Are Negative Interest Rates a Possibility in the U.S.?

Are negative interest rates a possibility in the U.S.? It is possible, though not likely. Negative interest rates are a rare phenomenon where investors are in effect paying to have their money invested, or in reality stored for them, instead of getting a return on their investment. This is a relatively new phenomenon that has been observed in some countries around the world, most notably Europe and Japan. There is currently around $15 trillion of government debt around the world that has negative interest rates. Many of the holders of debt with negative interest rates are institutions that must hold government debt due to regulations requiring them to do so. While the U.S. has so far avoided negative interest rates, as interest rates in the U.S. continue to decline, some investors fear that negative interest rates could come to the U.S. We can only wait and see if this happens.

Economic and Investment Highlights

Last Week

The yield last week on the three-month treasury exceeded the yield on the ten-year treasury by the widest margin since 2007, a phenomenon known as an inverted yield curve (see chart below in Charts for Review and Thought). The ten-year treasury ended the week at 1.731%, a multiyear low. The inverted yield curve is an often-watched recession indicator. A major force driving these yield declines is the ongoing trade tensions which give rise to concerns of a slowing worldwide economy. When investors have such concerns, they often buy relatively safe assets such as U.S. treasury bonds, which increases these bonds’ prices and drives their yields down.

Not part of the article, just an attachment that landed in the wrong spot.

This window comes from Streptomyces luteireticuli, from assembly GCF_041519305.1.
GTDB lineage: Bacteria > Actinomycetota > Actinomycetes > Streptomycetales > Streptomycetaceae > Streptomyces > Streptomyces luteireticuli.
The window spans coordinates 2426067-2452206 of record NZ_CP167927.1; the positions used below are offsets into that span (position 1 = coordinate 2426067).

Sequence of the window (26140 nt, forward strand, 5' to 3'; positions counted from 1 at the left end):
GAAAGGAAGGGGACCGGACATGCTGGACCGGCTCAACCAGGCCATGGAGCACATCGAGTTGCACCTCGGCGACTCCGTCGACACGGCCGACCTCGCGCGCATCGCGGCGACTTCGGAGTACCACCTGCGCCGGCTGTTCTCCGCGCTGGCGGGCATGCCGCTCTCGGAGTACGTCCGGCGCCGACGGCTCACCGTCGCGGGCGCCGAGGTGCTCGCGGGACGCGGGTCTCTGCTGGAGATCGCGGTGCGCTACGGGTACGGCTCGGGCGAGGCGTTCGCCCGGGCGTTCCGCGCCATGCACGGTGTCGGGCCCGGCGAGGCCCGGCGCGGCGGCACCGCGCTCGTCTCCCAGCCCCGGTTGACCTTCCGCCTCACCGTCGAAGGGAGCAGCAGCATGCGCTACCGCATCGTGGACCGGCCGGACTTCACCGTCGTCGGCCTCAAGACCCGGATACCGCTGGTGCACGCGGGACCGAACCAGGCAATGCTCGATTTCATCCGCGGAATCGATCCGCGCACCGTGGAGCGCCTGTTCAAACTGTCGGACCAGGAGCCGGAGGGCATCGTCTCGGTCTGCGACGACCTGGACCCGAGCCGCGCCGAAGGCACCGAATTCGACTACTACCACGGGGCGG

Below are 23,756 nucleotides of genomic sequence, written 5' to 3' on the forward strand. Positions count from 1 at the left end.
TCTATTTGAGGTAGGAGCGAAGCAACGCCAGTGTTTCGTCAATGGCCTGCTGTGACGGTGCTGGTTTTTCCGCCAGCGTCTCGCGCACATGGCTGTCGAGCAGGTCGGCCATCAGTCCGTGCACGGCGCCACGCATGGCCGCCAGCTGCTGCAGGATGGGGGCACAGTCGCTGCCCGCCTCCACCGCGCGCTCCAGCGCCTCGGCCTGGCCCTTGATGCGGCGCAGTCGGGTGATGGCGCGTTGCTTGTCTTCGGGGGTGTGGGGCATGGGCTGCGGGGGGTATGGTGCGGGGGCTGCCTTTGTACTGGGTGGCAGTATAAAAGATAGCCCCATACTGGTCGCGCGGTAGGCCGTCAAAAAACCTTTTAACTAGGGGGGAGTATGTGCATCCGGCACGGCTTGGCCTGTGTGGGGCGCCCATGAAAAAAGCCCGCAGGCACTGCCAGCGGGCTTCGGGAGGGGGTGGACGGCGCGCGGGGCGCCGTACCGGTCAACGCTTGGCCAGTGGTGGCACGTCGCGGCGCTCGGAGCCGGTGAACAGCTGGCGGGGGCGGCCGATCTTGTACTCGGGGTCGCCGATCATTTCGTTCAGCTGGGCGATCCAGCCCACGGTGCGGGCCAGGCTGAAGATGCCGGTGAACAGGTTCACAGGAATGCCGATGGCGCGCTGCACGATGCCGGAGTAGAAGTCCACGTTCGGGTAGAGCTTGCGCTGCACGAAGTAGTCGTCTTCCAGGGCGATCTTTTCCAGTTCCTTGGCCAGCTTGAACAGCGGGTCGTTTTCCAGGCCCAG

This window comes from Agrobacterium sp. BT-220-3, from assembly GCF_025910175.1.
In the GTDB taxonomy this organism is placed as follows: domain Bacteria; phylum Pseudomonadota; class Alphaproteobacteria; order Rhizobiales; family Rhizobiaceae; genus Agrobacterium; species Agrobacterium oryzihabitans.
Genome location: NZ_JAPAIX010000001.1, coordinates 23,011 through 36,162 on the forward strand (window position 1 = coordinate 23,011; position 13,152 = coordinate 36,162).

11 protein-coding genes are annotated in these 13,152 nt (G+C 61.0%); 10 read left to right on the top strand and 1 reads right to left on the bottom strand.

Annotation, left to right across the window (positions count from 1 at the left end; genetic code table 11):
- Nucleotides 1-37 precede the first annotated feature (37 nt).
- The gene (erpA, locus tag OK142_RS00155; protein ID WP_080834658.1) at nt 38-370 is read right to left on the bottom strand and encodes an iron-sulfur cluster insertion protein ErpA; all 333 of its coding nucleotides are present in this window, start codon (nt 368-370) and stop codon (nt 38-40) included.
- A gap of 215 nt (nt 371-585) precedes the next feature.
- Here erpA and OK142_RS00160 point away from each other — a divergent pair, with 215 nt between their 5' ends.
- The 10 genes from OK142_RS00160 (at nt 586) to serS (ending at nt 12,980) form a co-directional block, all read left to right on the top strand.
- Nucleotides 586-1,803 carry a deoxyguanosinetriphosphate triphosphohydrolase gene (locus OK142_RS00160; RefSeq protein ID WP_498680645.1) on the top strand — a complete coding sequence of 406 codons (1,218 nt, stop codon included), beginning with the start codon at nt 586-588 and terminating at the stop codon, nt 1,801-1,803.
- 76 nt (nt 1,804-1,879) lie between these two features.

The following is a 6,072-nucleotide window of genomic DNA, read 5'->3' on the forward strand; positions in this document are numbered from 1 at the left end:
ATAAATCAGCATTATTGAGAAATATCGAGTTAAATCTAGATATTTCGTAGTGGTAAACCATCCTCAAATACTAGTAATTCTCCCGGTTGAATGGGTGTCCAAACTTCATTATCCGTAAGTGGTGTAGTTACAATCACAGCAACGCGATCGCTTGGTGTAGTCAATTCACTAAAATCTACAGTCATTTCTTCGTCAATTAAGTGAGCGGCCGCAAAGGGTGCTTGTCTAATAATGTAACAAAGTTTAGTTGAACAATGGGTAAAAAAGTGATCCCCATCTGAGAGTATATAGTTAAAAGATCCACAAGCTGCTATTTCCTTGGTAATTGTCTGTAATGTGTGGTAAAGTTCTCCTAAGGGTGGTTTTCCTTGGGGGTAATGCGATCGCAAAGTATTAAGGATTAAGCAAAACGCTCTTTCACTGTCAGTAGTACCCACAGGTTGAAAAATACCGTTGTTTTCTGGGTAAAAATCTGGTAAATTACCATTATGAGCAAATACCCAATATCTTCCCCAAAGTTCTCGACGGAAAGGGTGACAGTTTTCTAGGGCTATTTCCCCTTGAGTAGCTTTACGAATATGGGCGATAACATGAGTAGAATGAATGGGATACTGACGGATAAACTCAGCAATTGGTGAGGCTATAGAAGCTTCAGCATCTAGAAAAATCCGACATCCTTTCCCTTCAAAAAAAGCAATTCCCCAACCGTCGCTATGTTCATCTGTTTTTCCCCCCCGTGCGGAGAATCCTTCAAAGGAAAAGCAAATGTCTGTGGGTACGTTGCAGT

Central banks in India, Thailand, and New Zealand aggressively cut rates.

Gold prices rose above $1500 per troy ounce, the first time in six years.

There is evidence that inflated bond ratings are back in vogue, as competition heats up in the credit rating industry. Inflated bond ratings were blamed as being a driver of the financial crisis.

Mortgage rates have declined to their lowest levels in three years, prompting a wave of mortgage refinancing.

The housing market in some small and mid-size cities such as Boise, Idaho and South Bend, Indiana, has been on an upswing. This is largely a result of shrinking inventory in these less-expensive markets.

The Dow Jones Industrial Average, the S&P 500 and the Nasdaq all fell last week, 0.7% for the Dow, 0.46% for the S&P 500 and 0.6% for the Nasdaq. The 10-year treasury yield ended the week at 1.731%.

The Week Ahead

This link takes you to Econoday’s Economic Calendar and Economic Events and Analysis which shows the upcoming economic reporting events scheduled in the week and months ahead.


Note: The comments that follow are derived from the economic indicators referenced in the Resources section of this newsletter and other sources in this report.

The Aruoba-Diebold-Scotti Business Conditions Index (ALS) has been trending up the last several weeks and is now very close the zero line. The ALS Index was relatively flat this past week. This is a very positive indicator for the economy on a short-term basis.